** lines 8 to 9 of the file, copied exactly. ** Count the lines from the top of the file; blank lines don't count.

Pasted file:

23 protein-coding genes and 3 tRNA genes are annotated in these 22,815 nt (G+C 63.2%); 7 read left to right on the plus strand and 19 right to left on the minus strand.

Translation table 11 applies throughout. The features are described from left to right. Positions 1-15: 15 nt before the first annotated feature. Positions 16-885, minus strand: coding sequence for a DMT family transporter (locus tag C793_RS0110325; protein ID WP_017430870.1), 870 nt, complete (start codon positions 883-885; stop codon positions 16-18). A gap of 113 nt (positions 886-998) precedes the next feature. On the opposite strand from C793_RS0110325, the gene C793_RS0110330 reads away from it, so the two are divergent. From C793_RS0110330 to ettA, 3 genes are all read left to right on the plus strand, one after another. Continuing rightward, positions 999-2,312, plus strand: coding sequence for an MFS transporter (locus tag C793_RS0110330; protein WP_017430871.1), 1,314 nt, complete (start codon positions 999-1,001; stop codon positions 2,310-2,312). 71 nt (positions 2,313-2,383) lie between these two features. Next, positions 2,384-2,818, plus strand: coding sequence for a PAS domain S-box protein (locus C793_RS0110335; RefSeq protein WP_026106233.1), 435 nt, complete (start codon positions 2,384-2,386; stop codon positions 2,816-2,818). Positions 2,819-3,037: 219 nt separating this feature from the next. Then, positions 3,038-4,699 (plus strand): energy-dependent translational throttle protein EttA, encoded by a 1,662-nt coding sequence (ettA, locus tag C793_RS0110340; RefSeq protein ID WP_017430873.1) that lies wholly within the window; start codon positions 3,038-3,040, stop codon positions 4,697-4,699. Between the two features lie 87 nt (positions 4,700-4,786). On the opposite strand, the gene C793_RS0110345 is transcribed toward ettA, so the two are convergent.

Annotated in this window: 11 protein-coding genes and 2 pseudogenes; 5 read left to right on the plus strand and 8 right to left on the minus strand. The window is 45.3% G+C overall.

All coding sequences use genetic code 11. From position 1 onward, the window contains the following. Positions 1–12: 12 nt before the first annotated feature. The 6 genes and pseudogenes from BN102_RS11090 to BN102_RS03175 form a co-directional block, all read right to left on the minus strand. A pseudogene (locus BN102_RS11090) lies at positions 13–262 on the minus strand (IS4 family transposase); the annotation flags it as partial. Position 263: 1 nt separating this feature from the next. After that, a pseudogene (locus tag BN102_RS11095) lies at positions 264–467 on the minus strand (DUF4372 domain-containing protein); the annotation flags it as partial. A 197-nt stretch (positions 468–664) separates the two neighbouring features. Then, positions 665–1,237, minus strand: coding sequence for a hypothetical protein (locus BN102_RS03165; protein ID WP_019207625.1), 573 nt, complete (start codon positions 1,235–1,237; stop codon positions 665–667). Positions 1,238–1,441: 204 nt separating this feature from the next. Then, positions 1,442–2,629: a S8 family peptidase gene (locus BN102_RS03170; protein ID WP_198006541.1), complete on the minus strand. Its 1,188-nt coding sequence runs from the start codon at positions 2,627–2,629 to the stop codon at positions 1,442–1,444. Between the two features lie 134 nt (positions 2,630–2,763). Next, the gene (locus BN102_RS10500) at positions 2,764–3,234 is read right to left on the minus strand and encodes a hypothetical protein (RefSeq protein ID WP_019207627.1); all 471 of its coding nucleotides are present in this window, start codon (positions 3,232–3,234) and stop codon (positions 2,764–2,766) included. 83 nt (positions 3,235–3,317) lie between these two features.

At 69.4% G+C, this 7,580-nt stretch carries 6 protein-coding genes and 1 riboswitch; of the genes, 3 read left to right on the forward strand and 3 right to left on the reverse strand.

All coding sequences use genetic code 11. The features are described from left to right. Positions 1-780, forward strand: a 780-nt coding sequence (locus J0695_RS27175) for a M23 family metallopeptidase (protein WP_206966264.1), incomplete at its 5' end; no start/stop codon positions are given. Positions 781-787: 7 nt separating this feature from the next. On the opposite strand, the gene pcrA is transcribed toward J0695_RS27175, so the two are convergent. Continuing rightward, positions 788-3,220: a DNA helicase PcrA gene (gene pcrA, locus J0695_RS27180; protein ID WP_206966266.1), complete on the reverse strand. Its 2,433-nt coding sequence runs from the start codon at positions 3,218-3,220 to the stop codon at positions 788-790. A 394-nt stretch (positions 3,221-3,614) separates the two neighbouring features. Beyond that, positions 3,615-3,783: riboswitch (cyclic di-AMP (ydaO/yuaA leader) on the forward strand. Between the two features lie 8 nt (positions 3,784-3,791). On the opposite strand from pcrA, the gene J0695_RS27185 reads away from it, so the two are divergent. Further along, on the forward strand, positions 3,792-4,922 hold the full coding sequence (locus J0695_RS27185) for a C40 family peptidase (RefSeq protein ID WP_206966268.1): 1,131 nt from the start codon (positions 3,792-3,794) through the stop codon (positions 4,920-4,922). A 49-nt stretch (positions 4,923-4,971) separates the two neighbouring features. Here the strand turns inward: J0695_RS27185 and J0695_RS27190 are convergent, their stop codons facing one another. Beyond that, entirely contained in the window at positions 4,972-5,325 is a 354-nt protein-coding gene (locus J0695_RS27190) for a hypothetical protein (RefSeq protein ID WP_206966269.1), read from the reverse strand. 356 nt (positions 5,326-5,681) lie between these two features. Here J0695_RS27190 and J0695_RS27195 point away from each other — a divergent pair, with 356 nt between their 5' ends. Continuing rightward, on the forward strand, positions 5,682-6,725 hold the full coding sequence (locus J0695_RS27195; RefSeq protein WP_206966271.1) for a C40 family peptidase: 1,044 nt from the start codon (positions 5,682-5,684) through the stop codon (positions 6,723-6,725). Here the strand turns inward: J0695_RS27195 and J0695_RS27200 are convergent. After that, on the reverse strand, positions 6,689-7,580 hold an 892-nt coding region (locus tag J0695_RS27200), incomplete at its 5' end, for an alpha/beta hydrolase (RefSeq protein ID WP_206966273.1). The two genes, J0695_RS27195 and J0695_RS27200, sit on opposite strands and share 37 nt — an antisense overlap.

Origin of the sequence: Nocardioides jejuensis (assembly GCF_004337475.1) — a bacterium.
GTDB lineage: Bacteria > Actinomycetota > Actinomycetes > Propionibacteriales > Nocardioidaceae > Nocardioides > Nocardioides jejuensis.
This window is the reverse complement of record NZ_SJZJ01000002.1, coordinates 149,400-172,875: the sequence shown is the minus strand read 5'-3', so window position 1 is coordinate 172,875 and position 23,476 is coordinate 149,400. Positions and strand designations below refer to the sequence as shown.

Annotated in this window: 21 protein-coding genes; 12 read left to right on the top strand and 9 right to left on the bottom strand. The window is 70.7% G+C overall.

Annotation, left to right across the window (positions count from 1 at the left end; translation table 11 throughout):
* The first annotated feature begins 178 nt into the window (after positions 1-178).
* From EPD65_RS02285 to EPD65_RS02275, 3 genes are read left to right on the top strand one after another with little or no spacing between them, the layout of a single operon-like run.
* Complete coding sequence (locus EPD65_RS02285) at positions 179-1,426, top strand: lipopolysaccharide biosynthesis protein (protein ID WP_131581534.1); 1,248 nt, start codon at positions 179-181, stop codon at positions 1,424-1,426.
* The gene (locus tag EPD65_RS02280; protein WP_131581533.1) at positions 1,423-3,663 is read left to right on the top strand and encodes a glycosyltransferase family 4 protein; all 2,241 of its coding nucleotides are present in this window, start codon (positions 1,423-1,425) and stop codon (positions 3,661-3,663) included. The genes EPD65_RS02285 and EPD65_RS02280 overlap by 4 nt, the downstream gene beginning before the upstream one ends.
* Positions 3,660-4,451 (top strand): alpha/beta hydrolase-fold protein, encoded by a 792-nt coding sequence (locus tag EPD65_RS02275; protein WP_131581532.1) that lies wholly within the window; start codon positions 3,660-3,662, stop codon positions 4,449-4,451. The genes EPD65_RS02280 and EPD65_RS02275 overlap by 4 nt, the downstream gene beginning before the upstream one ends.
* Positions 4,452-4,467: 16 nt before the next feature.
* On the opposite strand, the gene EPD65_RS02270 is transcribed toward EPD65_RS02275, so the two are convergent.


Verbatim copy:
GTDB lineage: Bacteria > Actinomycetota > Actinomycetes > Propionibacteriales > Nocardioidaceae > Nocardioides > Nocardioides jejuensis.
This window is the reverse complement of record NZ_SJZJ01000002.1, coordinates 149,400-172,875: the sequence shown is the minus strand read 5'-3', so window position 1 is coordinate 172,875 and position 23,476 is coordinate 149,400. Positions and strand designations below refer to the sequence as shown.